By Ros Satar, in Birmingham

  • Katie Boulter reached the quarter-finals in Nottingham picking up her first tour level wins in the process
  • Awarded a wild-card into Birmingham and faces Naomi Osaka in the first round
  • ‘Inspiring’ to be around Heather Watson and Johanna Konta
BIRMINGHAM, UK – Following on from her success in Nottingham, Katie Boulter arrived in Birmingham keen for more of the same, as she opens her campaign against Naomi Osaka.

 

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It a question often asked, seemingly especially when Wimbledon rolls around, and folks who rarely watch the game all year round wonder where the next best thing in British Tennis is coming from.

With Andy Murray only just returning to the tour after 11 months off with a hip injury and subsequent surgery in January, and British No. 1 on the women’s side Johanna Konta only just finding form after a worrying dip after reaching the Wimbledon semi-final last year, where will our next stars come from?

Step up Katie Boulter, who not only picked up her first win at tour level in the main draw in Nottingham, but she went on to pick up another before falling to newly crowned Nottingham champion Ashleigh Barty.

Yet as recently as 2015, all her good work on the lower tiers was undone with a lot of 2015 and the early part of 2016 dealing with injury and illness that left her extremely tired.

She told reporters in Birmingham: “I just think I’ve been working a lot more physically. You know it was a few years ago that I was ill and since then I’ve been building my game up, trying to build strength and more hours on court and things like that and it’s made a huge impact for me.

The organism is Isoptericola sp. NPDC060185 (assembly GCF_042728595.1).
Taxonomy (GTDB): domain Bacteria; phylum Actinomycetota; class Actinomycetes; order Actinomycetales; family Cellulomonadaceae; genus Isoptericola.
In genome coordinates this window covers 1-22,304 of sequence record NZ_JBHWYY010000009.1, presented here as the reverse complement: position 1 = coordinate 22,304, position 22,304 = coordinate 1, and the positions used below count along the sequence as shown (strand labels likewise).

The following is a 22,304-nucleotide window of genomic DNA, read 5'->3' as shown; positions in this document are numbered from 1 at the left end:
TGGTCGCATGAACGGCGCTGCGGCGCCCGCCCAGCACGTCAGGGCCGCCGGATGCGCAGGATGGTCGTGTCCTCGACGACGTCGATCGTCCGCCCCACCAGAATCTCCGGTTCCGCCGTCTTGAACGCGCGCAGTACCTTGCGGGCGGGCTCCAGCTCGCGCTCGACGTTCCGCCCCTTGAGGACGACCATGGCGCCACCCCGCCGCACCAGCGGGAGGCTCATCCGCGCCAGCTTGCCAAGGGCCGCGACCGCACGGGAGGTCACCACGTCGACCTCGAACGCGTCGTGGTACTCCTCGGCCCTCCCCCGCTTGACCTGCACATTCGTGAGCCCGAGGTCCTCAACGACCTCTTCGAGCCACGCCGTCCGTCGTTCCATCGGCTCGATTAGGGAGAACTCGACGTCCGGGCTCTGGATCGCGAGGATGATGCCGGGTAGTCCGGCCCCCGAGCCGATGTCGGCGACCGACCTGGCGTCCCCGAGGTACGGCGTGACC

“I’ve been working with the Federation on getting stronger, so I can last longer and back these wins up. I’ve always felt like I can beat someone but can I back it up the next day and feel like I’m feeling ok and what have you. So, I think that’s been a massive part to my year so far.”

Katie Boulter in the quarter-final of the Nature Valley Open, WTA Nottingham 2018

Katie Boulter in the quarter-final of the Nature Valley Open, WTA Nottingham 2018 | (Photo by Ben Hoskins/Getty Images for LTA)

She has been busy on the lower tour levels building up some solid sets of wins and reached the quarter-finals in Surbiton at the start of June, before benefiting and making good use of a wildcard in Nottingham.

She said: “I’ve been putting in so much effort into everything that I’ve been doing. It’s been a really good week and an eye-opener that can really help me for the rest of the season, and the rest of the year. I feel like I can compete with these players and I think I showed that last week.

 

“Until you start beating these people who are ranked higher, bigger names, you know of course you’re going to doubt yourself a little bit. It’s natural to do so. But I can do it and I am getting better at everything.”

Having added the scalp of former US Open champion Samantha Stosur to her tally, she admitted that the leap between reaching the quarter-finals of an ITF event (Surbiton) and then the WTA International event in Nottingham are gulfs apart.

She said: “I’ve not been in that environment before. I haven’t played many of those matches and finding a way to get over that line and win the match means a lot to me. Obviously with someone of that calibre, I mean she’s a great player, she’s a Grand Slam champion. Yeah it gives me a lot of faith I can do a lot more going forward.”